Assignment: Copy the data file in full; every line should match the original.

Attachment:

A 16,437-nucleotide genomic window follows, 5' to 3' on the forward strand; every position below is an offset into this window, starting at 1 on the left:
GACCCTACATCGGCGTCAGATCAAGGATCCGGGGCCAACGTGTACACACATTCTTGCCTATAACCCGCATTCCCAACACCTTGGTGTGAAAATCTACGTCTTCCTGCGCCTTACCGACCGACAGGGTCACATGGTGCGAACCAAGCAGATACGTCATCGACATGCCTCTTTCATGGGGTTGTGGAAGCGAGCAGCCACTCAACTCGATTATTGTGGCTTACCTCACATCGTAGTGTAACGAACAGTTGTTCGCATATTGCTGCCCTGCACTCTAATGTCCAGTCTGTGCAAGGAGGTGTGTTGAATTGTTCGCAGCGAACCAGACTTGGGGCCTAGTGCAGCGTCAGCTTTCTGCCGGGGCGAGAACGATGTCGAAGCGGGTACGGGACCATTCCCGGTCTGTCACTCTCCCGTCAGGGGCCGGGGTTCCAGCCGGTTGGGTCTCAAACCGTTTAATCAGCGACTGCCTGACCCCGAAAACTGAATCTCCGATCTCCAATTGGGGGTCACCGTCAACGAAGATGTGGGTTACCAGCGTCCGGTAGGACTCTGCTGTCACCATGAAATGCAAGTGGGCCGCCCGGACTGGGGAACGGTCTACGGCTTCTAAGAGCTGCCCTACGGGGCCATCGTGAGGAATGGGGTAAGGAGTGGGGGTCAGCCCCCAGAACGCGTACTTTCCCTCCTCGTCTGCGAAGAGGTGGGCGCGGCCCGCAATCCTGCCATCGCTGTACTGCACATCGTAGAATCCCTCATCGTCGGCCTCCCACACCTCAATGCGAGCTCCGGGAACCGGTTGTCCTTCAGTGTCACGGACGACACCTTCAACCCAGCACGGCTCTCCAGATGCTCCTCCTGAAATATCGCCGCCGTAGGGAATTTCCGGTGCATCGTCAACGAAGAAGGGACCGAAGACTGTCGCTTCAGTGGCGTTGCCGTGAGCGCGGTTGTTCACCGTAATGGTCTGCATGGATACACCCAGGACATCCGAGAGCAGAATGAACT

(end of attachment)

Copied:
A 16,437-nucleotide genomic window follows, 5' to 3' on the forward strand; every position below is an offset into this window, starting at 1 on the left:
GACCCTACATCGGCGTCAGATCAAGGATCCGGGGCCAACGTGTACACACATTCTTGCCTATAACCCGCATTCCCAACACCTTGGTGTGAAAATCTACGTCTTCCTGCGCCTTACCGACCGACAGGGTCACATGGTGCGAACCAAGCAGATACGTCATCGACATGCCTCTTTCATGGGGTTGTGGAAGCGAGCAGCCACTCAACTCGATTATTGTGGCTTACCTCACATCGTAGTGTAACGAACAGTTGTTCGCATATTGCTGCCCTGCACTCTAATGTCCAGTCTGTGCAAGGAGGTGTGTTGAATTGTTCGCAGCGAACCAGACTTGGGGCCTAGTGCAGCGTCAGCTTTCTGCCGGGGCGAGAACGATGTCGAAGCGGGTACGGGACCATTCCCGGTCTGTCACTCTCCCGTCAGGGGCCGGGGTTCCAGCCGGTTGGGTCTCAAACCGTTTAATCAGCGACTGCCTGACCCCGAAAACTGAATCTCCGATCTCCAATTGGGGGTCACCGTCAACGAAGATGTGGGTTACCAGCGTCCGGTAGGACTCTGCTGTCACCATGAAATGCAAGTGGGCCGCCCGGACTGGGGAACGGTCTACGGCTTCTAAGAGCTGCCCTACGGGGCCATCGTGAGGAATGGGGTAAGGAGTGGGGGTCAGCCCCCAGAACGCGTACTTTCCCTCCTCGTCTGCGAAGAGGTGGGCGCGGCCCGCAATCCTGCCATCGCTGTACTGCACATCGTAGAATCCCTCATCGTCGGCCTCCCACACCTCAATGCGAGCTCCGGGAACCGGTTGTCCTTCAGTGTCACGGACGACACCTTCAACCCAGCACGGCTCTCCAGATGCTCCTCCTGAAATATCGCCGCCGTAGGGAATTTCCGGTGCATCGTCAACGAAGAAGGGACCGAAGACTGTCGCTTCAGTGGCGTTGCCGTGAGCGCGGTTGTTCACCGTAATGGTCTGCATGGATACACCCAGGACATCCGAGAGCAGAATGAACT